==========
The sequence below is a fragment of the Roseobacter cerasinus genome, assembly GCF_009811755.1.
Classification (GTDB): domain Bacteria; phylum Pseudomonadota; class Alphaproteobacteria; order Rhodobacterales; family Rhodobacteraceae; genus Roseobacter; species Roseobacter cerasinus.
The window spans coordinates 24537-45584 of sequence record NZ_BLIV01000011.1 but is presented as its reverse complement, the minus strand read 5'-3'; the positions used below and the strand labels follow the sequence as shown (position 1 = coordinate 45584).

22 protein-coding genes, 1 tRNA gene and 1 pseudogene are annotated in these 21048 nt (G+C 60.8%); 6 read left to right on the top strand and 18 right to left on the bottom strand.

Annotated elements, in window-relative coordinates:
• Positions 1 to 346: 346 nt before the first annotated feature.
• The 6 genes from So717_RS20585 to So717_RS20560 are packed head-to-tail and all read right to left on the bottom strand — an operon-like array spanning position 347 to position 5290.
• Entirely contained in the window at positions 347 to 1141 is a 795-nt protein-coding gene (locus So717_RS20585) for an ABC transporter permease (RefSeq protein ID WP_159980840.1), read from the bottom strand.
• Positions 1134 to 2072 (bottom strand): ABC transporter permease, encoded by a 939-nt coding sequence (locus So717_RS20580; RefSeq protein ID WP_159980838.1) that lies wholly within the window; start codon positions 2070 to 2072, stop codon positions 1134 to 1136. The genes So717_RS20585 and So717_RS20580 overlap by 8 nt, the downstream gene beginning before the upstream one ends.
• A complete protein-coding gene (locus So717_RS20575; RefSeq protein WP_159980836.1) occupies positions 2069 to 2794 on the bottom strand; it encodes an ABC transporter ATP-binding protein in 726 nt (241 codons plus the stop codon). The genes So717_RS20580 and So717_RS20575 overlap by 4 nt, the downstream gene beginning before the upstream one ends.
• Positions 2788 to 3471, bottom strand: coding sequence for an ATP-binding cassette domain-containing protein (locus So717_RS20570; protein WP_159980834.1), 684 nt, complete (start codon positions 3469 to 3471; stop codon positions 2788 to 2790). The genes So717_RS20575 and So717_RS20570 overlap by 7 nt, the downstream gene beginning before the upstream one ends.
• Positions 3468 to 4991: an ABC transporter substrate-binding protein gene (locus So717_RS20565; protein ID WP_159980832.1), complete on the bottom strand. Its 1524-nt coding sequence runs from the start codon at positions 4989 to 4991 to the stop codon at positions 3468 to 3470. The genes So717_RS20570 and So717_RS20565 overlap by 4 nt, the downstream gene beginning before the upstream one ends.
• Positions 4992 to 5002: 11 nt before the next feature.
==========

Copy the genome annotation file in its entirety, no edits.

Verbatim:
The sequence below is a fragment of the Roseobacter cerasinus genome, assembly GCF_009811755.1.
Classification (GTDB): domain Bacteria; phylum Pseudomonadota; class Alphaproteobacteria; order Rhodobacterales; family Rhodobacteraceae; genus Roseobacter; species Roseobacter cerasinus.
The window spans coordinates 24537-45584 of sequence record NZ_BLIV01000011.1 but is presented as its reverse complement, the minus strand read 5'-3'; the positions used below and the strand labels follow the sequence as shown (position 1 = coordinate 45584).

22 protein-coding genes, 1 tRNA gene and 1 pseudogene are annotated in these 21048 nt (G+C 60.8%); 6 read left to right on the top strand and 18 right to left on the bottom strand.

Annotated elements, in window-relative coordinates:
• Positions 1 to 346: 346 nt before the first annotated feature.
• The 6 genes from So717_RS20585 to So717_RS20560 are packed head-to-tail and all read right to left on the bottom strand — an operon-like array spanning position 347 to position 5290.
• Entirely contained in the window at positions 347 to 1141 is a 795-nt protein-coding gene (locus So717_RS20585) for an ABC transporter permease (RefSeq protein ID WP_159980840.1), read from the bottom strand.
• Positions 1134 to 2072 (bottom strand): ABC transporter permease, encoded by a 939-nt coding sequence (locus So717_RS20580; RefSeq protein ID WP_159980838.1) that lies wholly within the window; start codon positions 2070 to 2072, stop codon positions 1134 to 1136. The genes So717_RS20585 and So717_RS20580 overlap by 8 nt, the downstream gene beginning before the upstream one ends.
• A complete protein-coding gene (locus So717_RS20575; RefSeq protein WP_159980836.1) occupies positions 2069 to 2794 on the bottom strand; it encodes an ABC transporter ATP-binding protein in 726 nt (241 codons plus the stop codon). The genes So717_RS20580 and So717_RS20575 overlap by 4 nt, the downstream gene beginning before the upstream one ends.
• Positions 2788 to 3471, bottom strand: coding sequence for an ATP-binding cassette domain-containing protein (locus So717_RS20570; protein WP_159980834.1), 684 nt, complete (start codon positions 3469 to 3471; stop codon positions 2788 to 2790). The genes So717_RS20575 and So717_RS20570 overlap by 7 nt, the downstream gene beginning before the upstream one ends.
• Positions 3468 to 4991: an ABC transporter substrate-binding protein gene (locus So717_RS20565; protein ID WP_159980832.1), complete on the bottom strand. Its 1524-nt coding sequence runs from the start codon at positions 4989 to 4991 to the stop codon at positions 3468 to 3470. The genes So717_RS20570 and So717_RS20565 overlap by 4 nt, the downstream gene beginning before the upstream one ends.
• Positions 4992 to 5002: 11 nt before the next feature.